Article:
The Nutrition Examination Research Digest (NERD) aims to provide rigorous, unbiased analysis of the latest and most important nutrition and supplementation studies. Click here to subscribe or login if already a subscriber .

In this article

Eggcellent eggs part II: can people with diabetes safely eat two eggs per day?

This long-term follow-up to a study we covered way back in NERD #7 examined the effects of eggs on people with diabetes and prediabetes.

Study under review: Effect of a high-egg diet on cardiometabolic risk factors in people with type 2 diabetes: the Diabetes and Egg (DIABEGG) Study—randomized weight-loss and follow-up phase

Introduction

The U.S. Dietary Guidelines do not lay out recommendations for egg consumption and acknowledge that dietary cholesterol (about 200 milligrams in one large egg) is not a nutrient that people should be worrying about. Similarly, the American Diabetes Association lists whole eggs as an acceptable source of dietary protein without any apparent recommendations for intake levels. Yet, both Healthline and the Diabetes Council state that egg consumption should be limited to about three eggs per week.

Can eating more than three eggs per week when you have type II diabetes really be a health risk, though?

A recent observational study[1] following over 9,000 Korean adults reported that a significant association existed between egg consumption and an increased risk of heart disease in people with type II diabetes — a 2.8-fold greater risk among people who ate about four eggs per week compared to those who ate close to none. On the other hand, the PREDIMED study[2] reported no significant association between heart disease and egg consumption in over 7,000 participants, regardless of whether a participant had diabetes or not.

One meta-analysis[3] of five observational studies suggested that eating more than one egg per week was associated with increased heart disease death rates among people with diabetes, compared to eating less than one egg per week. However, a subsequent systematic review[4] suggested that these studies did not adequately adjust for confounding variables, such as other dietary components.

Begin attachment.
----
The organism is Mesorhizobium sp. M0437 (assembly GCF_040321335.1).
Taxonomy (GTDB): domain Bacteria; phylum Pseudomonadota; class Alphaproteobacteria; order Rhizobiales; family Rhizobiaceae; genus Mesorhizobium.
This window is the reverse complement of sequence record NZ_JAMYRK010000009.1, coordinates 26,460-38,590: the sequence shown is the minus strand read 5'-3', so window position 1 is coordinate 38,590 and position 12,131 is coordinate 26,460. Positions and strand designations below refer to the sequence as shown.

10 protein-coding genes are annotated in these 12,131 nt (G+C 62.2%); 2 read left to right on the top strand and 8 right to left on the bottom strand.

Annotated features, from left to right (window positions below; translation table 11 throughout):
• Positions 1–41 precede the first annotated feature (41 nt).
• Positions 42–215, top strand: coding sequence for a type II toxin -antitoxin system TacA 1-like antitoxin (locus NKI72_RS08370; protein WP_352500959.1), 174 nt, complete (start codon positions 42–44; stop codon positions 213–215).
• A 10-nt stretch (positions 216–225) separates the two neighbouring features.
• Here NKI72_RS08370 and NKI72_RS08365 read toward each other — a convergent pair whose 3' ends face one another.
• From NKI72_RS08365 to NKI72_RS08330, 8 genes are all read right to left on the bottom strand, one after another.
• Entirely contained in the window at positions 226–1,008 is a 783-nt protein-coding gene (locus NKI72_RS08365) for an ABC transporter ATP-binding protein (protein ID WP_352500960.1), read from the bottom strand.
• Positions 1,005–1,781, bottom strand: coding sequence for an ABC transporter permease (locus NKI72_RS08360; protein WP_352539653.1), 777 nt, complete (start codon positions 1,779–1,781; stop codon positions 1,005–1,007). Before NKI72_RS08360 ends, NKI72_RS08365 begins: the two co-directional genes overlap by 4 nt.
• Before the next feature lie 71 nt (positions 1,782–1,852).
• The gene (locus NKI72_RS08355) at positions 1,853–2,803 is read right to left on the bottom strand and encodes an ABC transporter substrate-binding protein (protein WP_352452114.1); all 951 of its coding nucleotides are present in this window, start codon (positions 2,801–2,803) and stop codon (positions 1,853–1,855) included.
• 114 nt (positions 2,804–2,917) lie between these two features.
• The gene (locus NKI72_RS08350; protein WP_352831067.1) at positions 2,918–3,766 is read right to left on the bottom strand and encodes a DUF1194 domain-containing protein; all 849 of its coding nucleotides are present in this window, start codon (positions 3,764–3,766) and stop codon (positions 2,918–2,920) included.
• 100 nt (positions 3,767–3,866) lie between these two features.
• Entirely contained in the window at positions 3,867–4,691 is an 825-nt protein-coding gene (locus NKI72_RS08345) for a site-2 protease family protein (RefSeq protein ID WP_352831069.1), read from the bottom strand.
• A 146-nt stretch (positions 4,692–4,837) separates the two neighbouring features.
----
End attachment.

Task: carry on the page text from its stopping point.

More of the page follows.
Long, long ago, in an NERD issue you may have forgotten (NERD #7), we analyzed preliminary findings[5] from the Diabetes and Egg (DIABEGG) study, which looked at how eating two eggs per day, six days per week, affected blood lipids, glycemic control, inflammation, and body composition during a three-month invention in people with type II diabetes and prediabetes. Eating eggs had no effect on any outcome, a finding also shared by other randomized controlled trials[6].

However, a primary limitation with all interventions to date is that they are relatively short, lasting no more than several months. At least, until now. The study under review is the final publication of the DIABEGG study, looking at changes in heart disease risk factors over an entire year, making it the longest trial to date investigating the effects of egg consumption in people with type II diabetes.

Guidelines for egg consumption vary for people with type II diabetes, with some authorities having no guidelines and others saying to limit consumption to about three per week. However, controlled trials investigating the health effects of egg consumption in people with diabetes are relatively short, lasting no more than several months. The study under review is the longest egg intervention study to date, clocking in at one year.

Who and what was studied?

Become a subscriber to the Nutrition Examination Research Digest to read the full article.

Becoming a member will keep you updated on the most important nutrition studies every month, and give you access to our back catalog of over 500 other articles.

NERD also includes access to Examine Personalized, which includes 150+ monthly summaries on the most important recent studies and access to our database of 10,000+ studies across 600+ health topics.

Stop wasting time and energy — we make it easy for you to stay on top of nutrition research

Try free for a week

Already a member? Please login to read this article.

What were the findings?

Subscribe to the Nutrition Examination Research Digest to unlock this article.

Free 7-day trial!

Already a member? Please login to read this article.

What does this study really tell us?

Subscribe to the Nutrition Examination Research Digest to unlock this article.

Already a member? Please login to read this article.

The big picture

Subscribe to the Nutrition Examination Research Digest to unlock this article.

Already a member? Please login to read this article.

Frequently asked questions

Subscribe to the Nutrition Examination Research Digest to unlock this article.

Already a member? Please login to read this article.

What should I know?

Subscribe to the Nutrition Examination Research Digest to unlock this article.

Already a member? Please login to read this article.

Other Articles in Issue #43 (May 2018)